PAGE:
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What We Do/White-nose Syndrome

Affected Species


Currently, ten hibernating species have been affected by White-nose Syndrome or documented with the WNS-fungus.

big brown bat
eastern small-footed myotis
little brown myotis

big brown bat
Eptesicus fuscus

eastern small-footed myotis
Myotis leibii

little brown myotis
Myotis lucifugus

northern myotis
indiana myotis
tri-colored bat

northern long-eared myotis
Myotis septentrionalis

Indiana myotis
Myotis sodalis
(federally endangered)

tri-colored bat
Perimyotis subflavus

northern myotis
Silver-haired bat
southeastern myotis

gray myotis
Myotis grisescens
(federally endangered)

Silver-haired bat
Lasionycteris noctivagans

southeastern myotis
Myotis austroriparius

Virginia big-eared bat
 

Virginia big-eared bat
Corynorhinus townsendii virginianus
(federally endangered)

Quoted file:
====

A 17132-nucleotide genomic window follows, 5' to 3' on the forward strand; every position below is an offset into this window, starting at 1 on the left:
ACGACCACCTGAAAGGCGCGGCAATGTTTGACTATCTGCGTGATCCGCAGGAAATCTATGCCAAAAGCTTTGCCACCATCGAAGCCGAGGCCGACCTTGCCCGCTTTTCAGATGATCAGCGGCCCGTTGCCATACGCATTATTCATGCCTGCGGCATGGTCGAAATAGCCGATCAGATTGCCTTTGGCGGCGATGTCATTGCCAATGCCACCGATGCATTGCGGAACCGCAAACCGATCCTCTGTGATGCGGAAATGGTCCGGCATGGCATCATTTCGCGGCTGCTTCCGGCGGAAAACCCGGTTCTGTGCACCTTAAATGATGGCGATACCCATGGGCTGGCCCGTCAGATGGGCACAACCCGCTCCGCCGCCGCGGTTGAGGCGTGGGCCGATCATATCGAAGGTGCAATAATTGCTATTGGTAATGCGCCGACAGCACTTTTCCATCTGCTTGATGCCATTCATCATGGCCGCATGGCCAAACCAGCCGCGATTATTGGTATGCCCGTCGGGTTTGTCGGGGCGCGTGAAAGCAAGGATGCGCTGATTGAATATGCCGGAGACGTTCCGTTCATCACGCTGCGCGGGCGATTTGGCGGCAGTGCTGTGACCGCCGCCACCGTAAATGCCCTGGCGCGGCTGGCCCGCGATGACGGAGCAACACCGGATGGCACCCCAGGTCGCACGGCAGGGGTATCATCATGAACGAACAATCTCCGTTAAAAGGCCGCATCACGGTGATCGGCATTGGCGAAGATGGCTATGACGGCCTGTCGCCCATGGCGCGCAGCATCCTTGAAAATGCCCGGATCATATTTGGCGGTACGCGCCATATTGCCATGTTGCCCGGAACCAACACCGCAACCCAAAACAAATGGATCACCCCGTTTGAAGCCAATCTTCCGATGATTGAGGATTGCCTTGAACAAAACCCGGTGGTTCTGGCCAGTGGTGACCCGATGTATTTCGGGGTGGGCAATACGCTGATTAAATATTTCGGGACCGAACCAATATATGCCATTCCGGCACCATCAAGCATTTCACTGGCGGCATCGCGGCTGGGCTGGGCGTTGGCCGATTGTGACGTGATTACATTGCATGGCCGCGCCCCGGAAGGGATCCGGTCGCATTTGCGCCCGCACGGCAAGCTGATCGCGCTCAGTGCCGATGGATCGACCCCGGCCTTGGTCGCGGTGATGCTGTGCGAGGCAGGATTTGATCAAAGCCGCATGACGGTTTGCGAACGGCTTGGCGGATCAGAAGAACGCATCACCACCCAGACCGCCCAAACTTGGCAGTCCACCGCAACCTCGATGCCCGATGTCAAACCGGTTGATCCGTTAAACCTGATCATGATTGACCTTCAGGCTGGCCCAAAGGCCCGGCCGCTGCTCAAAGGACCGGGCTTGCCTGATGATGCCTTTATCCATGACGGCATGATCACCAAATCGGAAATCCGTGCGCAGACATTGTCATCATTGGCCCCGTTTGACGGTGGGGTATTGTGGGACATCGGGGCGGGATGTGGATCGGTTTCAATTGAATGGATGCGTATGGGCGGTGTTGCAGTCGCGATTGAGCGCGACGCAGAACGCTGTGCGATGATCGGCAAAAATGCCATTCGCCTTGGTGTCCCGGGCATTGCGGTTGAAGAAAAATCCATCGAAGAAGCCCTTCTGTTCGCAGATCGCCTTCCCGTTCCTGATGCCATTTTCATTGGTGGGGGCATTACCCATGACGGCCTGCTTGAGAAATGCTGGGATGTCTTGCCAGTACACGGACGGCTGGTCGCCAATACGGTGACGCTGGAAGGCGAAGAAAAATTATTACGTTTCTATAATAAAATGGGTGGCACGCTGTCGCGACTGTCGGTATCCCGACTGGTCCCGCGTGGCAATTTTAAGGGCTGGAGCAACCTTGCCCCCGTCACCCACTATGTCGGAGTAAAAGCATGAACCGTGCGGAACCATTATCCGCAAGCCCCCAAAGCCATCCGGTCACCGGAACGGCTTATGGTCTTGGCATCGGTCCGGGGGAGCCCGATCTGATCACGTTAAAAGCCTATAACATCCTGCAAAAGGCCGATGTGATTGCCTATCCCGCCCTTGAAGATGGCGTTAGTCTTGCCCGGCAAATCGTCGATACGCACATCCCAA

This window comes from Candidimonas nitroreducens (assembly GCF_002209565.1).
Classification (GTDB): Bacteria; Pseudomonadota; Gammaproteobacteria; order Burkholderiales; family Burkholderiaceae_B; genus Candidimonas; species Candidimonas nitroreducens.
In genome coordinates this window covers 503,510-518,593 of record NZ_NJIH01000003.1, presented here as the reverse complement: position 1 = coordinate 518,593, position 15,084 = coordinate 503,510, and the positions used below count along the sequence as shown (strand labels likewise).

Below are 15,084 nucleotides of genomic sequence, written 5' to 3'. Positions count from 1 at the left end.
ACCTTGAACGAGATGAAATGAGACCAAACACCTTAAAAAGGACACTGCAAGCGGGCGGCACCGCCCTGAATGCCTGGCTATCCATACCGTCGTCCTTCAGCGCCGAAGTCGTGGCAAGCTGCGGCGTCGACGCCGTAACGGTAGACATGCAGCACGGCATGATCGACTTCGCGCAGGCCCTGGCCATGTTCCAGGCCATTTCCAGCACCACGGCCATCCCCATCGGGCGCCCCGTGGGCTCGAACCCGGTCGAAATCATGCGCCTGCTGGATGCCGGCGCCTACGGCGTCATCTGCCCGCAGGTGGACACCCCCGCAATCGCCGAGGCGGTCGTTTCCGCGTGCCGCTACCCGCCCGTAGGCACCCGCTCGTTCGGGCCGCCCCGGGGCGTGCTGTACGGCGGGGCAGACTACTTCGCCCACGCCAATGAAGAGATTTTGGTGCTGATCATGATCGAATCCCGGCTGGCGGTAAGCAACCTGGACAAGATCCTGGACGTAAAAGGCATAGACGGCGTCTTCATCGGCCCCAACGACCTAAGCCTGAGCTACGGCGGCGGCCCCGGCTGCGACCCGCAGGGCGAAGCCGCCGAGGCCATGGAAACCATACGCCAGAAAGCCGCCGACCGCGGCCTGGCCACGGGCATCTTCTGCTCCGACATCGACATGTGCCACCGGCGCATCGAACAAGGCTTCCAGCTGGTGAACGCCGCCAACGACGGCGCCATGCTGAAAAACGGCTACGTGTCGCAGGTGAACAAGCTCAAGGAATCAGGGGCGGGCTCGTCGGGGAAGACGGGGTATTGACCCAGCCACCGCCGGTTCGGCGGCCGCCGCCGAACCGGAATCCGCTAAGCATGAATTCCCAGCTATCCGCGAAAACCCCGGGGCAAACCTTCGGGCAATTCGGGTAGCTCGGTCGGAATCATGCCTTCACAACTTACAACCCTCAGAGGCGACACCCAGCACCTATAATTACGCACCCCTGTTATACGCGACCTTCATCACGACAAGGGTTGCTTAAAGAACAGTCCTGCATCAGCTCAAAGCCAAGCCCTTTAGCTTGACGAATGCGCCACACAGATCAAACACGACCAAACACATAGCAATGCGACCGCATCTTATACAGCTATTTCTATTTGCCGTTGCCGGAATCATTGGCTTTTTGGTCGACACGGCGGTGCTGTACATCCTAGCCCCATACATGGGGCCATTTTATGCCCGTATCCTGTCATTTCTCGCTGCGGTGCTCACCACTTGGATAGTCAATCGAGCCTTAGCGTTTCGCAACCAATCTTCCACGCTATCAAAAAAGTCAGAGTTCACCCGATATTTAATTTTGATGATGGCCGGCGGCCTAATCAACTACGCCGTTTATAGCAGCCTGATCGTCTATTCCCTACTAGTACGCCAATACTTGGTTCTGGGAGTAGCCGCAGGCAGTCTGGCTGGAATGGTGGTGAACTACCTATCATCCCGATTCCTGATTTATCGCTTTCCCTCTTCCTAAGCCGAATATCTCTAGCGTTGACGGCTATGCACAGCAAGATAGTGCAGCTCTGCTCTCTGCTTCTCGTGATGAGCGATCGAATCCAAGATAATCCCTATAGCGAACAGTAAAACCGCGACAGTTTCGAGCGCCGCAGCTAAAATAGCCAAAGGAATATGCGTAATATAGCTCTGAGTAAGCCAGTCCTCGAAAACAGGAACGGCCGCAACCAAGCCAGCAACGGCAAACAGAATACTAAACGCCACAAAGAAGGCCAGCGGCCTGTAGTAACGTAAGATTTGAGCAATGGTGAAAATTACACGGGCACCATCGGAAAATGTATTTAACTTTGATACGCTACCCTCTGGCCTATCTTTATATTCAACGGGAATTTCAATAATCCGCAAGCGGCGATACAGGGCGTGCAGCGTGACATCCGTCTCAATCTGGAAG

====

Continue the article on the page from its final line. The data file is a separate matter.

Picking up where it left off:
White-nose Syndrome has now reached significant hibernation sites of the gray myotis, another federally endangered species, and Virginia big-eared bats, an endangered subspecies. Endangered Gray bats have been confirmed with the disease, but no fatalities have been reported yet. Virginia big-eared bats have been confirmed with the fungus, but the disease so far hasn't manifested in this subspecies of Townsend's big-eared bats.  According to the USGS, 25 of the 47 U.S. bat species hibernate in caves and mines and thus could be affected by White-nose Syndrome in the future.

Photos © Merlin D. Tuttle, BCI

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Last Updated: Thursday, 08 May 2014
Unless otherwise noted, all images are copyright ©Merlin D. Tuttle and/or ©Bat Conservation International